• Modification of T0 (1.5–2.5 multiplicative factor of the un-logged value).

    • Decreased SOF velocity (reduced by 0.5 and 0.75–equivalent to a change in roughness for JFLOW).

    • Wet-canopy evaporation increases implemented as a loss to the gross rainfall input (using a similar strategy to Ref. [73]).

    • Modification of the initial root zone storage to mimic drier antecedent soil moisture conditions as a result of additional soil drying by enhanced wet-copy evaporation.

  • HRU2–RAF features

    • Increased storage by introduction of RAFs is based upon modified JFLOW RAF opportunity maps

    • Implemented by a modification to the root zone storage to 1 m, making use of the existing store represented in the model

    • RAFs are ’leaky’, draining at a rate qdrain [L]/[T] proportional to their specific storage S [L]: qdrain = S/T, where the constant of proportionality T [T] is the residence time

    • Assume all RAFs drain with the same time constant and ‘piped’ directly to a watercourse.

    • Implemented as the sensitivity of three pipe sizes to see differences in ‘effective’ size based on peak reduction.

  • HRU3–Peat

    • Decreased SOF velocity (reduced by between 0.65 and 0.8–equivalent to a change in roughness implemented for JFLOW).

6. Uncertainty framework

The scale of the flooding caused by Storm Desmond is in part dependent on the catchment wetting from the storm events that occurred over the preceding weeks. In consequence, a 6-week period of rainfall and streamflow was selected in Nov-Dec 2015 (Figures 46) for the modelling, that included Storms Abigail (12–13th November), Barney (17–18th November), Clodagh (29th November) and Desmond (5–6th December). The first and last of these events had the highest impact on the streamflow. Clodagh was primarily a ‘wind’ storm and in Cumbria did not produce significant streamflow [11]. In November a south-westerly airflow described as an ‘atmospheric river’ became established bringing persistent warm moisture-laden air from subtropical regions resulting in persistent heavy rainfall. A 3-day total of 138 mm was recorded at the Shap automatic weather station in mid-November [11], compared to the total of 145–180 mm recorded at rain gauges around the Kent catchment in September and October. Two gauges lying within the Derwent catchment recorded new UK record rainfall totals: at Honister Pass, 341 mm fell within 24 h and 405 mm within 48 h at Thirlmere [11]. Dynamic TOPMODEL requires as input a time series of potential (or actual) evapotranspiration. We used the Calder et al. [74] approximation of a diurnal sinusoidal variation in potential evapotranspiration.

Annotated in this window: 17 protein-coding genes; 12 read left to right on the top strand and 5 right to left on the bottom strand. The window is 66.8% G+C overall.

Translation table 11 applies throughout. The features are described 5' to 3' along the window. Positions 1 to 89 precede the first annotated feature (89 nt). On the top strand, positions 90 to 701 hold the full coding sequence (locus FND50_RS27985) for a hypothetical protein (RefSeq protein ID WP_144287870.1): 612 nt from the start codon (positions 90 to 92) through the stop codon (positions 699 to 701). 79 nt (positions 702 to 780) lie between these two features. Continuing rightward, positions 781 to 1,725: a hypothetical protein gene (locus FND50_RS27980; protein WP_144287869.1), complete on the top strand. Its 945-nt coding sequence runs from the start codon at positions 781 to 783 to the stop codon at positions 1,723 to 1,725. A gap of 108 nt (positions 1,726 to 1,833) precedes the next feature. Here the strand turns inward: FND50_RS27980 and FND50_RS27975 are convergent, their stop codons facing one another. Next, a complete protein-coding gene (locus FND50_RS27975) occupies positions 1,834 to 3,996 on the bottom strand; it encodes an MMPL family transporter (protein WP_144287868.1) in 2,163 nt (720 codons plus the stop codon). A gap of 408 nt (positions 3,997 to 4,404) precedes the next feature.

5000 Monte-Carlo simulations were undertaken before applying an acceptability criterion which sorts behavioural simulations, from those that are not. Within the Generalised Likelihood Uncertainty Estimation framework (GLUE [7578]), the degree of acceptance of any simulation is weighted (or scored) quantitatively and is associated with the simulation during the entire analysis. Any simulations which are deemed physically unacceptable play no further part in the analysis and do not form part of the results.

The acceptance criteria were based on an overall performance measure over the whole modelled period (the Nash-Sutcliffe Efficiency statistic, NSE), the accuracy of the model prediction for the peak flow Qmax during Storm Desmond, and the maximum percentage of the catchment areas generating overland flow (by saturation through either of the processes described), SOFamax. Figure 10 illustrates the spread in model uncertainties through the calibration time series based on the resulting ‘acceptable’ parameter combinations.


Figure 10.

Translating uncertainty to model predictions (GLUE).

Given the range of acceptable model predictions for each storm the problem arises of comparing the NFM interventions for all acceptable models. To compare the respective hydrographs contemporaneously is likely to be misleading, since each series’ maxima may occur at different absolute times due, for example, to the retardation of the flood peak by the NFM measures. The distribution of flows for a window of time-steps around the peak has therefore been generated so that the shift in the distribution can be compared. This is illustrated in Figure 11.


Figure 11.

The change to predicted flow frequency distributions.

7. Results and discussion: comparison of models